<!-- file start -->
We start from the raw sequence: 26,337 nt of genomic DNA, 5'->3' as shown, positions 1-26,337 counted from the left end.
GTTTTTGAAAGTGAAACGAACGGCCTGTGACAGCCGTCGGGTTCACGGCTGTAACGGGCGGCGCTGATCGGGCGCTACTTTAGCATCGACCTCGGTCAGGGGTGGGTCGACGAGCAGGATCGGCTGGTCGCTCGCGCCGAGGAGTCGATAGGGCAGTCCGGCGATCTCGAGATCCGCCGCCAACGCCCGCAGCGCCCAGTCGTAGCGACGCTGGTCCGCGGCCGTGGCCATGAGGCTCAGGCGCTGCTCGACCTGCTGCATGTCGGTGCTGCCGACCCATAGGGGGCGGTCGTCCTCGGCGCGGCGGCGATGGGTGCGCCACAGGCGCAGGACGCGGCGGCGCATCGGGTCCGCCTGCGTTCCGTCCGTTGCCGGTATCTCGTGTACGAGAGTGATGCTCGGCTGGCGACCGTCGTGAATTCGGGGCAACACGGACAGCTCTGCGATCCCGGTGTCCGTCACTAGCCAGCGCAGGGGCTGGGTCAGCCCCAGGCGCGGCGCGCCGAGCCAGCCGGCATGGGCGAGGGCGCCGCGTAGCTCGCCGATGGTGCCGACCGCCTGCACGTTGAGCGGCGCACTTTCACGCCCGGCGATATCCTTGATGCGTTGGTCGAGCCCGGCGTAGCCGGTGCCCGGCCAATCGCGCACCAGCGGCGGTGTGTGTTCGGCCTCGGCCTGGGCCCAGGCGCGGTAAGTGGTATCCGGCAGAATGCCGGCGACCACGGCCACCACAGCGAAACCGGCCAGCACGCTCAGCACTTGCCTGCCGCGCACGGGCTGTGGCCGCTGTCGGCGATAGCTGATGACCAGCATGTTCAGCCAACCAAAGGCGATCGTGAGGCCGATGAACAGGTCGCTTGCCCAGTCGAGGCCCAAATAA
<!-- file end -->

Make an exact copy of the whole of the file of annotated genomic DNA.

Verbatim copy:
We start from the raw sequence: 26,337 nt of genomic DNA, 5'->3' as shown, positions 1-26,337 counted from the left end.
GTTTTTGAAAGTGAAACGAACGGCCTGTGACAGCCGTCGGGTTCACGGCTGTAACGGGCGGCGCTGATCGGGCGCTACTTTAGCATCGACCTCGGTCAGGGGTGGGTCGACGAGCAGGATCGGCTGGTCGCTCGCGCCGAGGAGTCGATAGGGCAGTCCGGCGATCTCGAGATCCGCCGCCAACGCCCGCAGCGCCCAGTCGTAGCGACGCTGGTCCGCGGCCGTGGCCATGAGGCTCAGGCGCTGCTCGACCTGCTGCATGTCGGTGCTGCCGACCCATAGGGGGCGGTCGTCCTCGGCGCGGCGGCGATGGGTGCGCCACAGGCGCAGGACGCGGCGGCGCATCGGGTCCGCCTGCGTTCCGTCCGTTGCCGGTATCTCGTGTACGAGAGTGATGCTCGGCTGGCGACCGTCGTGAATTCGGGGCAACACGGACAGCTCTGCGATCCCGGTGTCCGTCACTAGCCAGCGCAGGGGCTGGGTCAGCCCCAGGCGCGGCGCGCCGAGCCAGCCGGCATGGGCGAGGGCGCCGCGTAGCTCGCCGATGGTGCCGACCGCCTGCACGTTGAGCGGCGCACTTTCACGCCCGGCGATATCCTTGATGCGTTGGTCGAGCCCGGCGTAGCCGGTGCCCGGCCAATCGCGCACCAGCGGCGGTGTGTGTTCGGCCTCGGCCTGGGCCCAGGCGCGGTAAGTGGTATCCGGCAGAATGCCGGCGACCACGGCCACCACAGCGAAACCGGCCAGCACGCTCAGCACTTGCCTGCCGCGCACGGGCTGTGGCCGCTGTCGGCGATAGCTGATGACCAGCATGTTCAGCCAACCAAAGGCGATCGTGAGGCCGATGAACAGGTCGCTTGCCCAGTCGAGGCCCAAATAA